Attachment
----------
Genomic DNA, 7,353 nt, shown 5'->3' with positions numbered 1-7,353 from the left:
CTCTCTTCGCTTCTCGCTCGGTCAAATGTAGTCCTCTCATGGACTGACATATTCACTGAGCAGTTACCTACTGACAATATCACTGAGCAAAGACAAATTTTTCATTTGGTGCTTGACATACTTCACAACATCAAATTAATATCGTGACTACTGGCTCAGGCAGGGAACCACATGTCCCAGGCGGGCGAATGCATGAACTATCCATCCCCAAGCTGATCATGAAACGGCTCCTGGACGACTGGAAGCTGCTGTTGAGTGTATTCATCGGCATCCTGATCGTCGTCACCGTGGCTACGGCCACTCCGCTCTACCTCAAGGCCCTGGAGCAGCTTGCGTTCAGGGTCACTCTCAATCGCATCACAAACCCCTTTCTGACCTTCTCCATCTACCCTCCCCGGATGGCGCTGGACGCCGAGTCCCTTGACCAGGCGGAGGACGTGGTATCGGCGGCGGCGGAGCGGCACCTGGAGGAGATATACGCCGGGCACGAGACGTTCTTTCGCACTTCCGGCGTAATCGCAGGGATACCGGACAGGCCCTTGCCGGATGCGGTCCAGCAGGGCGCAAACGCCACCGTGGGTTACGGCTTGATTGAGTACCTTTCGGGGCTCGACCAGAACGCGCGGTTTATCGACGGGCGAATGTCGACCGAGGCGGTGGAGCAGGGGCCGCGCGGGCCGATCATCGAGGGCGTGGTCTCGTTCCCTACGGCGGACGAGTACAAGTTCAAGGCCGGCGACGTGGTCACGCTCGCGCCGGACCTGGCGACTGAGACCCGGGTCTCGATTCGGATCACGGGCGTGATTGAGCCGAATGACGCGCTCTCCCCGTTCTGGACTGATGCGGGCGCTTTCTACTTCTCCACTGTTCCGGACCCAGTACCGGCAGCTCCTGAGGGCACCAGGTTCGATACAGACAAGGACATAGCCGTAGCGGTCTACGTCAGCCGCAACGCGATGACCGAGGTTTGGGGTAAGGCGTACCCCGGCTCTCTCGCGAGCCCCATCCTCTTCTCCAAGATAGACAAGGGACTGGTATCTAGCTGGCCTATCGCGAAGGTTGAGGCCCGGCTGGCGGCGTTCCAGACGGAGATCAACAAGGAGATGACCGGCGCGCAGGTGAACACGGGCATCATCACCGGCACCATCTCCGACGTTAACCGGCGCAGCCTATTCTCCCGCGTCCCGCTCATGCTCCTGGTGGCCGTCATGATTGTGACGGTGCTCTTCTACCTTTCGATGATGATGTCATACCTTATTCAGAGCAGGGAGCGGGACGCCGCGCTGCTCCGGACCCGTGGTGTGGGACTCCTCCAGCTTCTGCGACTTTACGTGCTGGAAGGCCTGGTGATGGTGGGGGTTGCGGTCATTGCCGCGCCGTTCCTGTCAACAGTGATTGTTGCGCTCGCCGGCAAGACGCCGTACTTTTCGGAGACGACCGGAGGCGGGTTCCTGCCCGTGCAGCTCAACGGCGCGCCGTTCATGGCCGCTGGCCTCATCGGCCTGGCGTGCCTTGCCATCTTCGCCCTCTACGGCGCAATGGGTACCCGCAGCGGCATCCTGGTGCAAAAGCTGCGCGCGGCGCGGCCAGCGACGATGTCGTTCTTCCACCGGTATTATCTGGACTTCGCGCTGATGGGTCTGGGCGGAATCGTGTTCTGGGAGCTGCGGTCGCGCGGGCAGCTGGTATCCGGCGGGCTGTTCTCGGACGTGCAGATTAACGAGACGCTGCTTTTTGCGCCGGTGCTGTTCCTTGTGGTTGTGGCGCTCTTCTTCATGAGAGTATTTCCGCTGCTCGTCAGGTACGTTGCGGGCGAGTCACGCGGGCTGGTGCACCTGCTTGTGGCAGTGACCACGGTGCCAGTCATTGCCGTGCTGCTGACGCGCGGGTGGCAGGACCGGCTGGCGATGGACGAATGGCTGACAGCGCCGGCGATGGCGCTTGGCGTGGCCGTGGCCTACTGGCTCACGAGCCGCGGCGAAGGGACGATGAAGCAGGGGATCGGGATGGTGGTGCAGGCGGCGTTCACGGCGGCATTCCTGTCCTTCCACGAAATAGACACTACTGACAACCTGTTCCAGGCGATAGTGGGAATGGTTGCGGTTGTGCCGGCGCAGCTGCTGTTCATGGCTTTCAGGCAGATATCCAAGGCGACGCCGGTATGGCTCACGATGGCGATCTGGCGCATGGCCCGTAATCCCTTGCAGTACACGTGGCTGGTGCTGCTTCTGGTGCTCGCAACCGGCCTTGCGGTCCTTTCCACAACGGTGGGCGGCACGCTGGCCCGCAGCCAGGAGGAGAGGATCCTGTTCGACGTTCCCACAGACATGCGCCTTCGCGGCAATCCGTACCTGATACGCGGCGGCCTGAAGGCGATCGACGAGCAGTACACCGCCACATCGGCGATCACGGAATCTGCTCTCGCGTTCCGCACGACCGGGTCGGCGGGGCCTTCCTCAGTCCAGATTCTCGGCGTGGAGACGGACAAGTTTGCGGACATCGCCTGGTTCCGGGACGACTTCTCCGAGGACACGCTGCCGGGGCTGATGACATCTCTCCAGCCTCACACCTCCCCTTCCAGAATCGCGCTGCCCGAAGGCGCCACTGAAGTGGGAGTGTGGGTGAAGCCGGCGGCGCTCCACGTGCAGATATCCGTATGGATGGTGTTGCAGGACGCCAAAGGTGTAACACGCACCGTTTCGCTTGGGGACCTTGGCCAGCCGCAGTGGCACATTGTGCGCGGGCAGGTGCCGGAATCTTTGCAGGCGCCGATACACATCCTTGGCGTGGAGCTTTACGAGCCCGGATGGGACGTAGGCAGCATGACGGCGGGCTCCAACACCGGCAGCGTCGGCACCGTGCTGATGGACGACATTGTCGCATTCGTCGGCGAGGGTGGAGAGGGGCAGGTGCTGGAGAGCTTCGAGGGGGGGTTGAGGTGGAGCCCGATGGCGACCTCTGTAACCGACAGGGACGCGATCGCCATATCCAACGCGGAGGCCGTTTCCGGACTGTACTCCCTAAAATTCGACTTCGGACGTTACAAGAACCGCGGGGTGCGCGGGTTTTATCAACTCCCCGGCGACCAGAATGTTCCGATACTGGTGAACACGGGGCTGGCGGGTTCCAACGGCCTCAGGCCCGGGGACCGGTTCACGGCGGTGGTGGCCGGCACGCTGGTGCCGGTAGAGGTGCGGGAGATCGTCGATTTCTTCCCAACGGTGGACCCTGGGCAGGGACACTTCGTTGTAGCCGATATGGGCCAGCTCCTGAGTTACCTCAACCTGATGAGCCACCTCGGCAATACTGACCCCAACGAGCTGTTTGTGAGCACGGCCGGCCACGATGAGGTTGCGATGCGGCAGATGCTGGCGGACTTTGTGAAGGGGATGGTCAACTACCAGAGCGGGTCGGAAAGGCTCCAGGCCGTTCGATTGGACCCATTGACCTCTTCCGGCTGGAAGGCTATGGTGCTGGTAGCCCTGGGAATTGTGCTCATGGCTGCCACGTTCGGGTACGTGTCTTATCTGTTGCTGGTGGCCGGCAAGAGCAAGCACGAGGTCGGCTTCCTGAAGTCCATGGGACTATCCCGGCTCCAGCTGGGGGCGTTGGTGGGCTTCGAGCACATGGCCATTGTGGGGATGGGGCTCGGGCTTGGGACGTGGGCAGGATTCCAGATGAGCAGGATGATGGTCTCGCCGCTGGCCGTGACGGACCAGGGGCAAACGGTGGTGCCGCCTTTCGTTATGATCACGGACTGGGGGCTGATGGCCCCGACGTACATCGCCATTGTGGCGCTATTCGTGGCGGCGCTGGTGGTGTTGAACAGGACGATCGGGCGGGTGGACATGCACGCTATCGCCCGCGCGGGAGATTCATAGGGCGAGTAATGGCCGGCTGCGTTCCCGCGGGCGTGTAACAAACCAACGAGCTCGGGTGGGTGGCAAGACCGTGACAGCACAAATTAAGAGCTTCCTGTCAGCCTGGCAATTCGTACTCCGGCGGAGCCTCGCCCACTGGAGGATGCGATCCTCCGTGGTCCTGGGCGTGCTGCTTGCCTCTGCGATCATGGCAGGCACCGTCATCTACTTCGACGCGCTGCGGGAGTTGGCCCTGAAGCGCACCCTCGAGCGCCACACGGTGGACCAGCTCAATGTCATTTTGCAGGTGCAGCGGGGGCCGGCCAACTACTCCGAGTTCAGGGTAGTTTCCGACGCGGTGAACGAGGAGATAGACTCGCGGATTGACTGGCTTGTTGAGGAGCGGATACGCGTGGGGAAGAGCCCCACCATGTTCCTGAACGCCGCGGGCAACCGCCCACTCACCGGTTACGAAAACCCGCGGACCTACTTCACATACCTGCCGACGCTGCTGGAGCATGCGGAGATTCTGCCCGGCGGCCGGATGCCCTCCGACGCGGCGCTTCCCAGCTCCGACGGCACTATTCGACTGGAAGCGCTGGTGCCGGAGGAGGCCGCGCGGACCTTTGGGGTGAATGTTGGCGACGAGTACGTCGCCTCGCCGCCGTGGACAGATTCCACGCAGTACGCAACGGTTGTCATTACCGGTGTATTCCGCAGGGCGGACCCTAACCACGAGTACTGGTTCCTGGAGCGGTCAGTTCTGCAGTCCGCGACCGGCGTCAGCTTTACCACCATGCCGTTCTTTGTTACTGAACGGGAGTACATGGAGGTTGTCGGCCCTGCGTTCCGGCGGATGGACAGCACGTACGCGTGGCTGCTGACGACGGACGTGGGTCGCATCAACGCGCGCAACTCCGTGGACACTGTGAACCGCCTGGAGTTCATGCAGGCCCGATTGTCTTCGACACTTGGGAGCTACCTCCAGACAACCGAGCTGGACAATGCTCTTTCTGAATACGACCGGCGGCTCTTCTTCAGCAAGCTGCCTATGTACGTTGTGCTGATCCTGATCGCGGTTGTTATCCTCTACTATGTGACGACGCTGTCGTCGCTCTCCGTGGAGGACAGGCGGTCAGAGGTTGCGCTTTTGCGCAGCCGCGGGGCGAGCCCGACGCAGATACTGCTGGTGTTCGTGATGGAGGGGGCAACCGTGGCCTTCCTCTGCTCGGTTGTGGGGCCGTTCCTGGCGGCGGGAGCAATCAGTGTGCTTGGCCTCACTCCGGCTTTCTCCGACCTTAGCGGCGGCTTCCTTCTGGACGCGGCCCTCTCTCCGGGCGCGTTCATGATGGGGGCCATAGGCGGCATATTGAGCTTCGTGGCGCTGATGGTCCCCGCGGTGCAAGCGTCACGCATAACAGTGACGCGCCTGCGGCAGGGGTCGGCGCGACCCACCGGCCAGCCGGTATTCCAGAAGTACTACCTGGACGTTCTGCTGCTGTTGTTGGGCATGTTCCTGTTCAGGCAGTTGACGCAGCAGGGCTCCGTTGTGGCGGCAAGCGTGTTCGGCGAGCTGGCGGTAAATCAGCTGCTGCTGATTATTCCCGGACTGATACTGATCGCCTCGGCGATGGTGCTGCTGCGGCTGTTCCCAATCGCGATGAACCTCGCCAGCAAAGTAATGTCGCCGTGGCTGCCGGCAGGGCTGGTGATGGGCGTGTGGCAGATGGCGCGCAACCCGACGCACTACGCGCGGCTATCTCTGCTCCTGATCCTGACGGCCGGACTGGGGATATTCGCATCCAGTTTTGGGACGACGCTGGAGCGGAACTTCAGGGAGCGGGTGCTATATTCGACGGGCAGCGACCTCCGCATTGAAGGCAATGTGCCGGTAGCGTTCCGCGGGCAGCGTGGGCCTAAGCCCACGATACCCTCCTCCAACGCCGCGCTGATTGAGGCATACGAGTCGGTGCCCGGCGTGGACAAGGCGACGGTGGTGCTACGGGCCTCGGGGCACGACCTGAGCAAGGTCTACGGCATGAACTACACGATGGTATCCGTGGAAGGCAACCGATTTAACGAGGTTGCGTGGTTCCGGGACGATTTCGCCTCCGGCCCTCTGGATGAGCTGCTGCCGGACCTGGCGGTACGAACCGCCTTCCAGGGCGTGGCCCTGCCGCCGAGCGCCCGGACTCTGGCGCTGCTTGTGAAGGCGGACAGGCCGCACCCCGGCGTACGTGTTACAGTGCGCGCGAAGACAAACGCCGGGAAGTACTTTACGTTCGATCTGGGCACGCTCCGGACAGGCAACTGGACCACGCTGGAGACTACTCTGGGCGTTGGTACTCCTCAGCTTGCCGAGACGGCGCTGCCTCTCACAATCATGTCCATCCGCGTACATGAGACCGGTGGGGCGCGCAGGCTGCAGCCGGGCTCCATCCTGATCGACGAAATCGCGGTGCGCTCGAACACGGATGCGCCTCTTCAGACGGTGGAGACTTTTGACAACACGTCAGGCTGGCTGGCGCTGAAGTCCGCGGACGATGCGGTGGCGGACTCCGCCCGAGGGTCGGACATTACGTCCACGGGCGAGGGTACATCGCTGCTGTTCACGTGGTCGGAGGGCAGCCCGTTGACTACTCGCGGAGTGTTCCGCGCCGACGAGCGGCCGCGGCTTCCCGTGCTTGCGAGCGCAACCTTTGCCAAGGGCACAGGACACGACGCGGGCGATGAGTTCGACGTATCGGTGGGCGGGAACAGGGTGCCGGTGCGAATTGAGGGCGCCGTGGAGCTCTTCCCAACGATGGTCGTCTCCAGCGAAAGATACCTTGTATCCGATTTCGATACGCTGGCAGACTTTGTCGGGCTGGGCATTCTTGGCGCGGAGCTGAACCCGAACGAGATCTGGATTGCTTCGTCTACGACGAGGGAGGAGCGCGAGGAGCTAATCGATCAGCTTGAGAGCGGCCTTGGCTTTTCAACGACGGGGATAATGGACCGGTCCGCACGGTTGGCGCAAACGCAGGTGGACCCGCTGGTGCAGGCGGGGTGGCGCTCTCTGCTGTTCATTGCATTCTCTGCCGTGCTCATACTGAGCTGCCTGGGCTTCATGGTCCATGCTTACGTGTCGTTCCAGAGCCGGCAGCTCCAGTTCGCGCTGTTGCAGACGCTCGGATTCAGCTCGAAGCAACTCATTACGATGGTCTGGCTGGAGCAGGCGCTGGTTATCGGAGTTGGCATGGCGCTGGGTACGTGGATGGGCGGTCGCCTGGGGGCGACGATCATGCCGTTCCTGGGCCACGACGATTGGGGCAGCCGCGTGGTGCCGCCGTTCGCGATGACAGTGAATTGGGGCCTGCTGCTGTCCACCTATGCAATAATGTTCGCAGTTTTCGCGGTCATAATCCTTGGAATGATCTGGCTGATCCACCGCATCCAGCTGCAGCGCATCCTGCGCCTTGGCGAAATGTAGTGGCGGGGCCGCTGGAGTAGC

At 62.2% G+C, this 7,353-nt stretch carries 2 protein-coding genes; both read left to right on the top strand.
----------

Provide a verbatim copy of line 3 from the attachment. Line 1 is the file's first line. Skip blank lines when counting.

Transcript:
At 62.2% G+C, this 7,353-nt stretch carries 2 protein-coding genes; both read left to right on the top strand.